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No ordinary women : Irish female activists in the revolutionary years 1900-1923 / Sinéad McCoole.

By: McCoole, Sinéad.
Publisher: Dublin : The O'Brien Press, 2015Description: 320 p. : col. ill., ports. ; 24 cm.ISBN: 9781847177896 : (pbk.).Subject(s): Women -- Ireland -- History -- 20th century | Women revolutionaries -- Ireland -- History -- 20th century | Women revolutionaries -- Ireland -- BiographyDDC classification: 941.5082
Contents:
Introduction by Margaret Ward -- Foreword: Finding women -- 1. Women activists (1900-1916) -- 2. The women of the Rising -- 3. Women and the road to independence (1917-1921) -- 4. The Civil war (1922-1923) -- Biographies -- Appendix 1: Prisoner list - 1916 -- Appendix 2: Prisoner list - civil war -- Notes -- Bibliography --- Picture credits -- Index.
Subject: The story of the Irish revolutionary period in the early twentieth century from the perspective of female activists. This book highlights a time when vast numbers of Irish women were politicised and imprisoned for their beliefs, with a special emphasis on one prison, Kilmainham Gaol. The women portrayed in the book represent all walks of life: shop assistants, doctors, housewives, laundry workers, artists, teachers. There were married women, mothers, single and widowed women and even mere schoolchildren. They played a full role in the revolutions, acting as spies, couriers, snipers, gun-runners, medics, and endured the full rigours of prison life.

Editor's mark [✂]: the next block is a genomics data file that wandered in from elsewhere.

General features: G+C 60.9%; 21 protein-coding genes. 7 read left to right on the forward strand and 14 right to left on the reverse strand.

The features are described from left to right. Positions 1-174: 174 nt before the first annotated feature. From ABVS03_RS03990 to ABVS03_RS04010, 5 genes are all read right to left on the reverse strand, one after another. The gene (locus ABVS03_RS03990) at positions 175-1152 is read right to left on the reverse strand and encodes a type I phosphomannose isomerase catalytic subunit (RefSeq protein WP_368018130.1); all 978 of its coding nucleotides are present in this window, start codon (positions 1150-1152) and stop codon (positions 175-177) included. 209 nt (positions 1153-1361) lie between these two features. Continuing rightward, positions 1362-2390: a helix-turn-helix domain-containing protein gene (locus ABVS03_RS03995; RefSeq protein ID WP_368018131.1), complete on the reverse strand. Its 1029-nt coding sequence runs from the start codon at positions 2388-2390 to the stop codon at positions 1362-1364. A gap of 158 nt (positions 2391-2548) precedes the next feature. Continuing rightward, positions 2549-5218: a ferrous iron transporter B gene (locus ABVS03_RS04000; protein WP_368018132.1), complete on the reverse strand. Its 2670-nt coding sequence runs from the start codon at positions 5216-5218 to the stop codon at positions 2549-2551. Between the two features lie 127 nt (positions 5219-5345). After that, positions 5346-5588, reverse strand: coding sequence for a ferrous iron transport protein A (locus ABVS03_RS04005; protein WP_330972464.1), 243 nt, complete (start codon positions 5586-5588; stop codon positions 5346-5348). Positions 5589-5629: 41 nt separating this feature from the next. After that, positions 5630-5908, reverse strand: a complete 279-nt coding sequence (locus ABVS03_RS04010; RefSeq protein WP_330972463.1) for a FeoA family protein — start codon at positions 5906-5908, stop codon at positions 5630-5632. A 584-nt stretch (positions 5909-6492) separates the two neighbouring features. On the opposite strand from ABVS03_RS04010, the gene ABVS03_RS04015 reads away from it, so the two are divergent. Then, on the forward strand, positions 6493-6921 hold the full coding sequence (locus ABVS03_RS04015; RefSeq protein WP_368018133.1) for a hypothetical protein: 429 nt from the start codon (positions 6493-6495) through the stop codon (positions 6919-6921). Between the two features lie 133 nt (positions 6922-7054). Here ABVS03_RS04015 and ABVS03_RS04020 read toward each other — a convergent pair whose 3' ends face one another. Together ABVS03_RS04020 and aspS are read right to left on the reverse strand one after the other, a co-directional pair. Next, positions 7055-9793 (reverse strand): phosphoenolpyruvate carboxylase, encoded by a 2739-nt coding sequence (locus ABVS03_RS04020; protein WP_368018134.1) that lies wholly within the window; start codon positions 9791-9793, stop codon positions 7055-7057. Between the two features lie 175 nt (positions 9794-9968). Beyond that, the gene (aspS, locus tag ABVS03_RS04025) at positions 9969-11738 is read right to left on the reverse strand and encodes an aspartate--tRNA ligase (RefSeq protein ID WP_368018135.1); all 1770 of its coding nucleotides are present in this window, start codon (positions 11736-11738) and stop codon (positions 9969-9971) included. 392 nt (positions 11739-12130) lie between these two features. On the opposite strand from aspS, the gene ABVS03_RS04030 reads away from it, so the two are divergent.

List(s) this item appears in: New acquisitions 2016
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Loanable Book Library
Irish Collection 941.5082 MCC (Browse shelf) Available

Originally published in 2003.

Includes bibliographical references and index.

Introduction by Margaret Ward -- Foreword: Finding women -- 1. Women activists (1900-1916) -- 2. The women of the Rising -- 3. Women and the road to independence (1917-1921) -- 4. The Civil war (1922-1923) -- Biographies -- Appendix 1: Prisoner list - 1916 -- Appendix 2: Prisoner list - civil war -- Notes -- Bibliography --- Picture credits -- Index.

The story of the Irish revolutionary period in the early twentieth century from the perspective of female activists. This book highlights a time when vast numbers of Irish women were politicised and imprisoned for their beliefs, with a special emphasis on one prison, Kilmainham Gaol. The women portrayed in the book represent all walks of life: shop assistants, doctors, housewives, laundry workers, artists, teachers. There were married women, mothers, single and widowed women and even mere schoolchildren. They played a full role in the revolutions, acting as spies, couriers, snipers, gun-runners, medics, and endured the full rigours of prison life.

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